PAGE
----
It’s been a long day and you’ve slogged away at your day job for eight or so hours. Your exhausted, your back hurts, and the last thing you want to do is sit down at your computer for another two or more hours. The very idea of writing is so unappealing it’s almost like work. Now I’m not saying that you hate your job, but when writing feels like work it takes all the fun out of it and for most of us (myself included.) when writing turns into work you just can’t do it anymore.
So what are you options? Well there are two schools of thought here; first is sit yourself down and pound out the words anyways. Even if its shit, you still need to write. Besides, you can always edit it out later if it really is shit. The second is to simply take a break. Your not at your creative best when your so beaten down. Relax, tomorrow you’ll be able to get a higher quality of work done, maybe even a higher page or word count than you normally get done.
So which is right? The answer is that both are right. Now I myself land somewhere in the middle as far as my stance goes for writing. I didn’t always feel this way, but after last year where I followed a strict writing schedule, I found myself relaxing a bit more this year.
Write, even when you don’t feel like it. Perhaps it should be especially if you don’t feel like it. That was my motto for a long time and the motto of several other well know authors, Stephen King and RR Martin are first that come to mind. The thought is that if you stray outside your routine, then it’s harder to comeback to the page. To some extent that’s true. Whenever I take an extended break from writing, its always that much harder to get back into my grove. Depression also affects my ability to pick up the pen, but writing has most often been my salvation from that. When you take breaks from a project, you start to lose ground, and most often the story becomes just that, a story. It loses the real feel of it.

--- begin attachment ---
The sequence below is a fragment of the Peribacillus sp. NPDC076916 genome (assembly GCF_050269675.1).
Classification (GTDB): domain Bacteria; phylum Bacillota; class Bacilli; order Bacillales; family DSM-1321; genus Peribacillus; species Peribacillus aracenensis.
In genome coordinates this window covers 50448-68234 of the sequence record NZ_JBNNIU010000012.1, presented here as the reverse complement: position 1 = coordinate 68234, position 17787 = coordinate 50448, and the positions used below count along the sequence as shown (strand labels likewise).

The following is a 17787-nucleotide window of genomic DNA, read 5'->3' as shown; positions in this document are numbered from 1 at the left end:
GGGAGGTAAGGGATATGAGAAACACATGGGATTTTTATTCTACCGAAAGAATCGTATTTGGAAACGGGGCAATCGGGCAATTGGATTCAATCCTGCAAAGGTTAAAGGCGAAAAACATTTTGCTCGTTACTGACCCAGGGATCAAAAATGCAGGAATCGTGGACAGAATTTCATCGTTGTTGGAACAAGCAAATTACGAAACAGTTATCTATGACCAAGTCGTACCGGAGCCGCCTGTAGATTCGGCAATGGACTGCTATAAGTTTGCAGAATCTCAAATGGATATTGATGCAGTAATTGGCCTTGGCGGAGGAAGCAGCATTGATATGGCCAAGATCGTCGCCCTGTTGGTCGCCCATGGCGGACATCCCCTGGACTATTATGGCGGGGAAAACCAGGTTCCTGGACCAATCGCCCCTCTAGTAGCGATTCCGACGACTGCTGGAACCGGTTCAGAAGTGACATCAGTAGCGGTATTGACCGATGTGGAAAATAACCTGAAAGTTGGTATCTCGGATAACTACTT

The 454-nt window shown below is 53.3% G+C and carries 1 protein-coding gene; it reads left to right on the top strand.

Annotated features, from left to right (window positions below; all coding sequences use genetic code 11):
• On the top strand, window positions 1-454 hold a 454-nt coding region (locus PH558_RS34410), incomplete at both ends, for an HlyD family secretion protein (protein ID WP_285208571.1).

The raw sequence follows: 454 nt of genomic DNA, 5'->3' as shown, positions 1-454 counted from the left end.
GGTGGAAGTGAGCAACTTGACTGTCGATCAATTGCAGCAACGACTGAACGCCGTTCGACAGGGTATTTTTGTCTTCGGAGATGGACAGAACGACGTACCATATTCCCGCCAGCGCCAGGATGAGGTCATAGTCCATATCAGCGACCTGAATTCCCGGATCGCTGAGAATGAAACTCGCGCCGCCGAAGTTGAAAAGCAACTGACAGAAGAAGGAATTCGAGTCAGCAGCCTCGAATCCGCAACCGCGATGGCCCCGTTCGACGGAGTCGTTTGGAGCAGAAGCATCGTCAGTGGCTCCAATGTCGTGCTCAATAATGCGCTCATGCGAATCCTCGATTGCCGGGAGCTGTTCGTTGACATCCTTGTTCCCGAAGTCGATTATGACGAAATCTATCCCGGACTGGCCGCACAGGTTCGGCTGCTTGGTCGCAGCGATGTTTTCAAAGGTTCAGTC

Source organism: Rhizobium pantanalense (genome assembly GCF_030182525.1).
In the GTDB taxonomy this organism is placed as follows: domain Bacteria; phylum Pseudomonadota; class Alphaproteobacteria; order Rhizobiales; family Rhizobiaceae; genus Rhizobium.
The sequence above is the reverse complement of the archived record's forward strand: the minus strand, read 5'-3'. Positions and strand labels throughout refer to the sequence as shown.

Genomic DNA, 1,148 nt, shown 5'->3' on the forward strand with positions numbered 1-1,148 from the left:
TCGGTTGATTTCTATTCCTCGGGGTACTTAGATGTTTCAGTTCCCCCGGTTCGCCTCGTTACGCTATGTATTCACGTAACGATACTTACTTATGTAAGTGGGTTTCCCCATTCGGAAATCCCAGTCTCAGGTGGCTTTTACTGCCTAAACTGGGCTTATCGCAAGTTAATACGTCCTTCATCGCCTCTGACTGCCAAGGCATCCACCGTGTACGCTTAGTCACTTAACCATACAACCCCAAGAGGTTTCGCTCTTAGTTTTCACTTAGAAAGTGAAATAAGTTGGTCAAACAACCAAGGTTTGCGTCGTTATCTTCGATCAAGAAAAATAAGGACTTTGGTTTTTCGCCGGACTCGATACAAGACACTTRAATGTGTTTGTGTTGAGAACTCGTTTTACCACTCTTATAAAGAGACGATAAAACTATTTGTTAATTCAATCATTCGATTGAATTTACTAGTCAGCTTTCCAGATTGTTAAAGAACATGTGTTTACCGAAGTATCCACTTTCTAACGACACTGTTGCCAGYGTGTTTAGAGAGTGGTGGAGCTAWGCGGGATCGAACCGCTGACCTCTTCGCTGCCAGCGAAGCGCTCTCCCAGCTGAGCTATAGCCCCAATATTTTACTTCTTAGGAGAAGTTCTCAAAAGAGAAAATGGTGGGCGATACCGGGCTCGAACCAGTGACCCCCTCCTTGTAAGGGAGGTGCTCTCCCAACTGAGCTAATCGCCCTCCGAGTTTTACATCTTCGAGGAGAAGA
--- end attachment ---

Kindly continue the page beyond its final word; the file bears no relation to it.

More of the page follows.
Take a break and restore your creative juices. Just like so many authors say, “you must write every single day or else,” just as many say the latter. One has put it like this. You can sit at your desk for eight hours and not get a single thing done, but your subconscious has been working and the next day you’ll get twice as much work done. There’s truth in this, I know because it has happened to me. Both as an artist and a writer I have often been intimidated by the blinding island of white that is the blank page. I have sat there trying my hardest to come up with an idea. Pulling out all my tricks and yet nothing works. So eventually when I see that nothing will get done, I take that as my queue to either take a break or quit for the day. Like clock work when I come back to the page I’m able to produce.
I hope this helps you guys through your writers block. If you liked this please give it a thumbs up, share on social media, and comment below on what you do for your writers block. Also if you haven’t already check out my novel Black Thorn. That’s all for now, thanks for reading.